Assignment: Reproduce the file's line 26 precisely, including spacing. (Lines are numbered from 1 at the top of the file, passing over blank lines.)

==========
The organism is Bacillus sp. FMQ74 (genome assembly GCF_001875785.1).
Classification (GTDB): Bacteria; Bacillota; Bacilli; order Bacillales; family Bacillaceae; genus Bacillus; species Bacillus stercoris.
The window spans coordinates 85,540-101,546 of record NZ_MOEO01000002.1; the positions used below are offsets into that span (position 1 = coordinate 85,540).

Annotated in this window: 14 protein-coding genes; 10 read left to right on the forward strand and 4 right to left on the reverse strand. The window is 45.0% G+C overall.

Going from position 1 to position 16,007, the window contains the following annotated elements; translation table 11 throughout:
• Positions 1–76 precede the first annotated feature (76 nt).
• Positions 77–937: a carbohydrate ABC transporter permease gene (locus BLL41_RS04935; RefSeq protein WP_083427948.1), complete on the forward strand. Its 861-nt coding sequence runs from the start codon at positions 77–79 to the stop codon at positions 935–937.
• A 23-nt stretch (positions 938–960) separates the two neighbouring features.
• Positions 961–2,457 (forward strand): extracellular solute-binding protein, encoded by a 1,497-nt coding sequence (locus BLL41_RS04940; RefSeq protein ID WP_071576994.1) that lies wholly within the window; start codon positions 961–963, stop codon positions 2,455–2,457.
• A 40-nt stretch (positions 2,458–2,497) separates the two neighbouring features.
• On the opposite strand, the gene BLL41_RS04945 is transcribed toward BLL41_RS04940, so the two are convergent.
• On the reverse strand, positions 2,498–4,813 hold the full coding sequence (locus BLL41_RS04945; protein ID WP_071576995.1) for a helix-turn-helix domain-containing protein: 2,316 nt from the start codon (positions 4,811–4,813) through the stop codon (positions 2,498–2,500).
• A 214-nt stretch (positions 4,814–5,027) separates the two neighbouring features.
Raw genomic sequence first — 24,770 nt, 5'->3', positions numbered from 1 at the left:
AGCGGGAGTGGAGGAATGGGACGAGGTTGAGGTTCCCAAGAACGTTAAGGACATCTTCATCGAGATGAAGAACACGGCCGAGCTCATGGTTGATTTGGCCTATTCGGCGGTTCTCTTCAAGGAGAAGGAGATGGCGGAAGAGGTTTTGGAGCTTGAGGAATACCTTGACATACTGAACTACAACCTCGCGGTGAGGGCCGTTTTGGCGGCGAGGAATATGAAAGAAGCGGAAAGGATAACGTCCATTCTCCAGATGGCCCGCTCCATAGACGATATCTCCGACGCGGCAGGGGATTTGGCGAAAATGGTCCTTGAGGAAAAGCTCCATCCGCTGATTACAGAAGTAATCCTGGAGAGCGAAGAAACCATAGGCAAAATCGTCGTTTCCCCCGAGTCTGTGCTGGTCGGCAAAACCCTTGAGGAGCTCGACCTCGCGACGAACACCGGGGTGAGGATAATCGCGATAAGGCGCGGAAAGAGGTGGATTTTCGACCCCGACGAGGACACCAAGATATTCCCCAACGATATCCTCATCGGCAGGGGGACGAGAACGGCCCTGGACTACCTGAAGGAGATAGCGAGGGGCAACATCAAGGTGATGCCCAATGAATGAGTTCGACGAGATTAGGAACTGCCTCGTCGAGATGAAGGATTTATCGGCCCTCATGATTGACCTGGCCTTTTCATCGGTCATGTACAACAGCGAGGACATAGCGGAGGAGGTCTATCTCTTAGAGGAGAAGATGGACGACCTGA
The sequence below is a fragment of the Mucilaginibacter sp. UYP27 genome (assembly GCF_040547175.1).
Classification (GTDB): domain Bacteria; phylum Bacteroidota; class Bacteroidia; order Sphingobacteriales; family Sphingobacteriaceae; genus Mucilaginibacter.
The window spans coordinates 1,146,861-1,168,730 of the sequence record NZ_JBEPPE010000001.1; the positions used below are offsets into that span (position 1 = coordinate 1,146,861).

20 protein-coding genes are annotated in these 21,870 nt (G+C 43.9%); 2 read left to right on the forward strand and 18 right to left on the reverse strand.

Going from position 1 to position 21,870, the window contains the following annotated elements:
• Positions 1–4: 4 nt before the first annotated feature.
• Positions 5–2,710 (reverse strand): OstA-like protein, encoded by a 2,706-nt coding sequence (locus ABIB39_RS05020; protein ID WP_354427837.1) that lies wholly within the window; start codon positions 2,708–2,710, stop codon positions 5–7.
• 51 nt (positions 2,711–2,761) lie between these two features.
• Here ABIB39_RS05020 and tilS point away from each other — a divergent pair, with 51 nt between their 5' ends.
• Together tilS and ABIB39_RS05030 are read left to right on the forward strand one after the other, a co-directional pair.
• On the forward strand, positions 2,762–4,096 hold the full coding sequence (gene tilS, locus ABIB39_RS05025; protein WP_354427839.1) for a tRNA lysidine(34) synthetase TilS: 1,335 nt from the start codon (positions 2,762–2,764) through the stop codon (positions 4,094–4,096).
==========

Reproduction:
• On the forward strand, positions 2,762–4,096 hold the full coding sequence (gene tilS, locus ABIB39_RS05025; protein WP_354427839.1) for a tRNA lysidine(34) synthetase TilS: 1,335 nt from the start codon (positions 2,762–2,764) through the stop codon (positions 4,094–4,096).